Introduction: Techno-geek Roulette (or Who Makes the Coffee?)
Teachers! Did you use this instructable in your classroom?
Add a Teacher Note to share how you incorporated it into your lesson.
Step 1: Bits and PCs
You will need the power supply unit (PSU), CDROM drive and a blanking plate from an old computer - The older the better. Also, a blank writable CDROM, a selection of small tools, a glue gun and a way of decorating the CD. If you're after accuracy, a protractor too.
The blanking plate is the 'L' shaped bit of metal you take out when you put a plug-in card in the PC. If you're like me, you've probably got dozens lying around until you actually come to need one - then you can't find a single one.
The CD drive must be a read-only type. Some drives work better than others for this. If you have a couple of old drives available, power them up in turn with a blank writeable CD in and see which one spins for longest before stopping. This will be the best drive.
The best type of blank CD to use is the type with a matte white topside which you can print onto with an inkjet printer. If you don't have printing capability, you could use permanent ink marker pens or enamel paint.
Step 2: Preparing the Power Supply
It's best to do this first, as the PSU will help us later. The simpler the power supply the better as more recent ones are harder to get working out of a system. The type which has a 20 way large connector is ideal.
Unplug all the power connections inside the computer and remove the power supply unit. You will usually find three screws on the back panel of the PC holding it. Once out, blow hard into the ventilation holes to remove the dust of ages.
Now you're into the PC, you can take out the CDROM drive (usually a couple of screws into the side) and a blanking plate from the back panel.
If the large connector from the PSU has a green wire in the position shown in the photo, connect a wire link to it, and to one of the black wires next to it. This is the lead which would go to the power switch and needs to be grounded to turn the supply on.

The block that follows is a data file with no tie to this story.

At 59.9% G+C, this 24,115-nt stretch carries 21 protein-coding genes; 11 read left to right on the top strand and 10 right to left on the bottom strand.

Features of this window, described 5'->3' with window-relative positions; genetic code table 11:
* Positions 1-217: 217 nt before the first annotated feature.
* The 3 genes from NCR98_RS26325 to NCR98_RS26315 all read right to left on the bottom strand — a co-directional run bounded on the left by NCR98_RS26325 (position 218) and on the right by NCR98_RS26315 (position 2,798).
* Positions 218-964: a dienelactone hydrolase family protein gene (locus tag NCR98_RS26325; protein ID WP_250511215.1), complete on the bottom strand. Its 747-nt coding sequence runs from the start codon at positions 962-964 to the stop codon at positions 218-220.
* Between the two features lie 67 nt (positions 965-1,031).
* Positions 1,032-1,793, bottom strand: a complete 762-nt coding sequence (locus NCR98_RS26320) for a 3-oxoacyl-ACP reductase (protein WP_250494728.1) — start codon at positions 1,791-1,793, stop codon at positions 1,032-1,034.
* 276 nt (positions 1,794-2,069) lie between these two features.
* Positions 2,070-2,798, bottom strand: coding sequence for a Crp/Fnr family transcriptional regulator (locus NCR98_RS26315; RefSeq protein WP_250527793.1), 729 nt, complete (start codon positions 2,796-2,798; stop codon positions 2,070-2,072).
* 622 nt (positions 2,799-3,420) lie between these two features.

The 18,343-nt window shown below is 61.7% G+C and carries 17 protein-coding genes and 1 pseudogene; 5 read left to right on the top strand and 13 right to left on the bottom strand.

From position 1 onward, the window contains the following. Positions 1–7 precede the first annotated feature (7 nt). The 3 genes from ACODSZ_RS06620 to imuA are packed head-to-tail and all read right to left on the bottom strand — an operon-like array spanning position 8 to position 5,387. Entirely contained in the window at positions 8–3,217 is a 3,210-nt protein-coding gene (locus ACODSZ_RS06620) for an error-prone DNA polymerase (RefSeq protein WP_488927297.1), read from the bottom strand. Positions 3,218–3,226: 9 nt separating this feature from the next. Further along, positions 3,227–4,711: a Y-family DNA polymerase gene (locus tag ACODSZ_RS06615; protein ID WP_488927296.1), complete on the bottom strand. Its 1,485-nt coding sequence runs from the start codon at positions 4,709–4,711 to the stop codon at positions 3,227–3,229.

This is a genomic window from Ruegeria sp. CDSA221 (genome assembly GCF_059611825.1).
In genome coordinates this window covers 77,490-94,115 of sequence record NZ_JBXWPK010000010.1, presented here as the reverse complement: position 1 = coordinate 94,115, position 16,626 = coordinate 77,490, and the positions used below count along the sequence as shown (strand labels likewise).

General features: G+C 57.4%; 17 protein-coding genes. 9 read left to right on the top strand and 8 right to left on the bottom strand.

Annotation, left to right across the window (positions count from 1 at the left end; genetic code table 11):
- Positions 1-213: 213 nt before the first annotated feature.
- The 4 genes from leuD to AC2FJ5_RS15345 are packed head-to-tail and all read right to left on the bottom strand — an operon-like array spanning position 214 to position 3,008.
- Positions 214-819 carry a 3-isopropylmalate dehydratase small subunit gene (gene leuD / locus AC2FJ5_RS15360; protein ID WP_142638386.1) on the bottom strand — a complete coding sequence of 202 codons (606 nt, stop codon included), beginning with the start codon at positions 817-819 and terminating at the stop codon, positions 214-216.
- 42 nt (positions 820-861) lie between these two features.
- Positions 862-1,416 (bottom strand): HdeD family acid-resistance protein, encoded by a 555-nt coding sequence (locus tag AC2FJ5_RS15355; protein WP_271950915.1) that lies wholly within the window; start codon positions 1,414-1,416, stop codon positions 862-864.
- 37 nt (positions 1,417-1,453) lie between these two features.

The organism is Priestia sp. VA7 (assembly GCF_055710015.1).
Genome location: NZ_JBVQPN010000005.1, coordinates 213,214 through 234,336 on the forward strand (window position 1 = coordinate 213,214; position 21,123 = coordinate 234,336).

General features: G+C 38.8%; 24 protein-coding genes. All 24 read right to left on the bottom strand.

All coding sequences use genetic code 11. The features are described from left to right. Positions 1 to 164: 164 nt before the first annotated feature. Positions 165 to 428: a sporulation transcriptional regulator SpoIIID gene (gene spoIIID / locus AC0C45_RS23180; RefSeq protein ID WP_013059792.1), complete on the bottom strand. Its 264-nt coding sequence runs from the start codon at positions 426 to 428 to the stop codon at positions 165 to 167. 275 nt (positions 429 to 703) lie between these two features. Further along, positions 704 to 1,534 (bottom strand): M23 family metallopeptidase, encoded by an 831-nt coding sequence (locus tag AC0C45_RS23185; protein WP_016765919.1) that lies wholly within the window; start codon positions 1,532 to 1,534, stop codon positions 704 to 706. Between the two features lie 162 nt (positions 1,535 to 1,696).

Step 3: Hacking the CDROM Drive
There are many, many different models of CDROM drive, but they are all put together in roughly the same way. Your drive may not be exactly like this, but it won't be too different.
What we want to do is to remove the cover and tray of the CD drive so we can see what's going on inside the drive. There is a low power laser in there, so don't look directly down on the assembly when it's running. Once we've got the disk on the laser light will be blocked.
With the PSU connected, turn on the supply and eject the tray. Turn off and disconnect.
Turn the drive over and remove the four screws underneath. Ease the bottom and the wrap-round top cover off the drive. Keep the flat bottom panel - we'll be using it again later.
Remove the tray. It may come out if you bend the middle upwards, or you may need to cut a plastic clip or two with wire cutters. Once you're done, it should look like the fourth photo.
Step 4: The Disk of Destiny
This is where you can unleash your creative talents. Mine are minimal, so I used the CDROM printing software which came with my Canon printer and a bit of clipart.